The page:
Putting on a show down the stretch is never bad for draft stock, and that’s just what Mike Williams did in the College Football Playoff. The 6-foot-4 receiver has the big body to win in the short game as a possession receiver but also the body control and ball skills to win in contested situations downfield. That versatility has moved him to the No. 1 spot among receivers as he can succeed with different styles of quarterback and in various schemes, though a signal-caller who is willing to let him make plays down the field will help Williams to maximize his potential.

As a redshirt junior, Williams caught 98 passes for 1,361 yards and 11 touchdowns in 2016. At 6-3 and 225 pounds, he’s exactly what you want your No. 1 receiver to be. Even if you’re a team like the Bengals with A.J. Green, it’s hard to pass on a talent like Williams’, who would help Green form one of, if not he best 1-2 receiver combos in the NFL.

But Williams isn’t the only receiver worthy of a top-10 pick. Don’t sleep on Western Michigan’s Corey Davis being the Bengals’ pick, and PFF ranks him No. 6.

6. Corey Davis, WR, Western Michigan

We’ve had Davis in the top 10 for a while now as his route-running is exceptional and he pairs that with strong size, hands and ball skills. Davis was one of our top-graded receivers for three straight years, averaging an exceptional 8.1 YAC per reception as he showed the burst and shiftiness to turn short gains into explosive plays. Davis is also capable of making the spectacular catch while also making plays up and over cornerbacks, and he projects as a high-volume efficient receiver at the next level.

This past season, Davis racked up 97 catches for 1,500 yards (15.9 avg.) and 19 scores. He also became the all-time FBS leader in receiving yards, and he’s worthy of a pick this high by a team in need of more playmakers.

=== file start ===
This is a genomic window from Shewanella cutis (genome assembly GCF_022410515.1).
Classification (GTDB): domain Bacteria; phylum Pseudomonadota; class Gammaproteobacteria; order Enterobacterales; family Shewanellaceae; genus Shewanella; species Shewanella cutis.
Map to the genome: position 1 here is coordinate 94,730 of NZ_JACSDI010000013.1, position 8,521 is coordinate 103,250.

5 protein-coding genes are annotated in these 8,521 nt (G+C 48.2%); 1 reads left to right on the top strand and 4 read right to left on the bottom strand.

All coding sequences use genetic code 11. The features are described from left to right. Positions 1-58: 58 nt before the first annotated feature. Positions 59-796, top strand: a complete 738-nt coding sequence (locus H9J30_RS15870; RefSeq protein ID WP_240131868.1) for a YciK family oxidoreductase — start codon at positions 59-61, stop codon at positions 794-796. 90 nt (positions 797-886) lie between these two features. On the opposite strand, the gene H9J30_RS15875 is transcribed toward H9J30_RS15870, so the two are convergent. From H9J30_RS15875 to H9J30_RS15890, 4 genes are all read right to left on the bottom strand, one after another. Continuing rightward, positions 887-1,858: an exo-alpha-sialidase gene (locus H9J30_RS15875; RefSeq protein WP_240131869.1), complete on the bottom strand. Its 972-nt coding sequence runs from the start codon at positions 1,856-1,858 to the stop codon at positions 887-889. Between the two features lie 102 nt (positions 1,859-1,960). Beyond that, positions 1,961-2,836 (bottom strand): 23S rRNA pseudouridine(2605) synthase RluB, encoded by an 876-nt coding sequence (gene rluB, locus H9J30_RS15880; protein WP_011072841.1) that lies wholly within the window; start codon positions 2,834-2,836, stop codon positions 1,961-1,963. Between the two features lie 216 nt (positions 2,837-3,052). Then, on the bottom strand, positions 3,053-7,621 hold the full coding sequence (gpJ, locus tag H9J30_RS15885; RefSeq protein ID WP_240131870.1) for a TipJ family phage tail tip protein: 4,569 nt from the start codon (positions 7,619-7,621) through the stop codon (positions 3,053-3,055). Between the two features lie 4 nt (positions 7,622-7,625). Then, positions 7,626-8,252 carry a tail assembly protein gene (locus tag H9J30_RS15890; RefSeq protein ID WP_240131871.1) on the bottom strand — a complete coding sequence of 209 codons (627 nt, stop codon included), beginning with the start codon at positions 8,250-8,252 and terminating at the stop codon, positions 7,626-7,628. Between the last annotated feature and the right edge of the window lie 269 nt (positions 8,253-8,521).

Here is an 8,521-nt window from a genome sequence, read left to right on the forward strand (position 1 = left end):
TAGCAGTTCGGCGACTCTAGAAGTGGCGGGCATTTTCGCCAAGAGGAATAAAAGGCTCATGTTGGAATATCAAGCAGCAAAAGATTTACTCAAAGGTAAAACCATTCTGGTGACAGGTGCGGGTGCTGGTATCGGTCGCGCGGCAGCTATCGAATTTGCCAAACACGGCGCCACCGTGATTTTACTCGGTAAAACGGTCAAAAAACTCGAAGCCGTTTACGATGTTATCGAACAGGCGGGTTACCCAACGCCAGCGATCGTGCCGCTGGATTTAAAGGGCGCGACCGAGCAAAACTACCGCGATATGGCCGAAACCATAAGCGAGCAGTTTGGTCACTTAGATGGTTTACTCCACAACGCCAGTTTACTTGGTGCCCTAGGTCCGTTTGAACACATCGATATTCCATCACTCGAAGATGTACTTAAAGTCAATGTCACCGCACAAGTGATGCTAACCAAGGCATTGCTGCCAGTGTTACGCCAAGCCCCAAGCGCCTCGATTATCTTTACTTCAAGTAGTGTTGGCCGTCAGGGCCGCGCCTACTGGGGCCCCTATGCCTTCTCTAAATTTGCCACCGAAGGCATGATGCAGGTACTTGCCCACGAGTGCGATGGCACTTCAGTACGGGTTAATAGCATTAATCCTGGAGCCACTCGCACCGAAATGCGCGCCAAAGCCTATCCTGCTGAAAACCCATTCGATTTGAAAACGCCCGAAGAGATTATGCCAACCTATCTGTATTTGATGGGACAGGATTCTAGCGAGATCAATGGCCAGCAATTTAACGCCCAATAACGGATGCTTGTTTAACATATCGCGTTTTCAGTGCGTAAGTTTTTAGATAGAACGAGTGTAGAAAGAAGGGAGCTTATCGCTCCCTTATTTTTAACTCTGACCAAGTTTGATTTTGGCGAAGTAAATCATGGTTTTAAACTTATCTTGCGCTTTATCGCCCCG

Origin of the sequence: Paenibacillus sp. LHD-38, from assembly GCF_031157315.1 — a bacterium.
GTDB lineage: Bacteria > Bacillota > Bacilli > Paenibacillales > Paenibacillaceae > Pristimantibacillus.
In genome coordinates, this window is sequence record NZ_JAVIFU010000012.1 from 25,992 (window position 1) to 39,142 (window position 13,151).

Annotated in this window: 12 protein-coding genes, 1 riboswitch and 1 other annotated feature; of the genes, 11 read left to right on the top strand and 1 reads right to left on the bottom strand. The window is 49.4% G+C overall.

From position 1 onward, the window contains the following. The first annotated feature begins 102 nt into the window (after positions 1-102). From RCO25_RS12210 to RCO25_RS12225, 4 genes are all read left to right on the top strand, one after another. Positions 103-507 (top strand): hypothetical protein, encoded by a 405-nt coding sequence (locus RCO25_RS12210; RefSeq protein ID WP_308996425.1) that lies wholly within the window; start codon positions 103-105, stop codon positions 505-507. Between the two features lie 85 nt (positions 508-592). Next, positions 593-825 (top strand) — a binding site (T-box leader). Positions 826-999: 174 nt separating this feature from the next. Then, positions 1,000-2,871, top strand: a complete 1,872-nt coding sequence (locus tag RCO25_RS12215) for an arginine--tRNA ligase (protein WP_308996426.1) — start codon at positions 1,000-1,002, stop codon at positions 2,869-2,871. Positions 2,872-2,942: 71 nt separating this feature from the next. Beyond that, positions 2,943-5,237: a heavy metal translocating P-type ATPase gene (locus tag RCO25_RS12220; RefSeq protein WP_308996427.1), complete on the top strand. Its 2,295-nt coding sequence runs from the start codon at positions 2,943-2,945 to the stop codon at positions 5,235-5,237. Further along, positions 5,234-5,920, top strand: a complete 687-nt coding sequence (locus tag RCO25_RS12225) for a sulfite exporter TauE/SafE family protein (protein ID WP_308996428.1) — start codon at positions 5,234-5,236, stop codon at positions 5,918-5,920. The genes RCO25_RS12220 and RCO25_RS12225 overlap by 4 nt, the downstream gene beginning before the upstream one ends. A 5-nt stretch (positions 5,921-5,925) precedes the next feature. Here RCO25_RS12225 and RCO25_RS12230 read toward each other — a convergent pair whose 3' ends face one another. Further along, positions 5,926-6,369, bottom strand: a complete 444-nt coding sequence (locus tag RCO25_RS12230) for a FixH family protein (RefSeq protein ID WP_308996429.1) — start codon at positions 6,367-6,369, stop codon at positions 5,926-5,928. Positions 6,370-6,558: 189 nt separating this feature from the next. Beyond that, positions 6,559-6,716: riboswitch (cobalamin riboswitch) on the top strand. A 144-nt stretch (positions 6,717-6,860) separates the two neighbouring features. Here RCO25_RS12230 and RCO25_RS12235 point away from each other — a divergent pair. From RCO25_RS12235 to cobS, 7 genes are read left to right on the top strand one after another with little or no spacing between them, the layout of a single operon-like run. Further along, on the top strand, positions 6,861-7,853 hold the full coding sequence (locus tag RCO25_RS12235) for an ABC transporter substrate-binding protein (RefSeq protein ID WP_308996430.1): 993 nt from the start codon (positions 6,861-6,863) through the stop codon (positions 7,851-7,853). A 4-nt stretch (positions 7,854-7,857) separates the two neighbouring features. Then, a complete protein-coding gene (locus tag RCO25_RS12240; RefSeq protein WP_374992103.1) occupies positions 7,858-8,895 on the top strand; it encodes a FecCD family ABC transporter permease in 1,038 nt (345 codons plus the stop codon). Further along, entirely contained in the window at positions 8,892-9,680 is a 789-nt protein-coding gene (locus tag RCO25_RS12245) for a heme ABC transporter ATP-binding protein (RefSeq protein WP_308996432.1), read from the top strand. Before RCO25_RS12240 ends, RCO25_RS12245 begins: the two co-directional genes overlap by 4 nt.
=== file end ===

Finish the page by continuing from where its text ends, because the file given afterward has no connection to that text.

However, Davis has an ankle injury that will likely sideline him for the Scouting Combine, which could cause a small hit to his draft stock. Still, given the Bengals’ willingness to spend high draft picks on guys overcoming injuries, I doubt this would be the difference in Davis being the team’s first pick if they like him enough.

If linebacker is what the Bengals address, one such prospect who’s been mocked to Cincinnati often is Alabama linebacker Reuben Foster, who PFF ranks No. 8.

8. Reuben Foster, LB, Alabama

Foster elevated his game this season with a dominant performance that saw him finish with the top grades among the nation’s linebackers. He moves extremely well, mirroring running backs in the run game and in short coverage while also using that agility to slip blocks and make plays on the ball carrier. Not only can he move, but Foster also plays with great power, taking on and blowing up blockers while making runners pay when he closes in on the tackle. In coverage, Foster can have some issues moving backwards, but he’s fantastic with the ball in front of him, and he also adds an explosive dimension as a rusher. Foster will add a versatile, three-down presence to a defense at a time when the value of a three-down linebacker may be higher than ever.

Foster is a beast in the middle, and he’d be a great backer to pair with Vontaze Burfict to make the Cincinnati defense elite again. Even with Rey Maualuga, Nick Vigil, Vincent Rey, P.J. Dawson, Trevor Roach and Marquis Flowers under contract, Foster would easily be an upgrade over all of them, not to mention the fact Cincinnati should cut Maualuga this offseason.

I think there’s a good chance whoever the Bengals pick here will come from the above mentioned names. Most, if not all of them should be on the board at No. 9, and all four would make an instant impact on a team that needs to find instant-impact rookies in this year’s draft.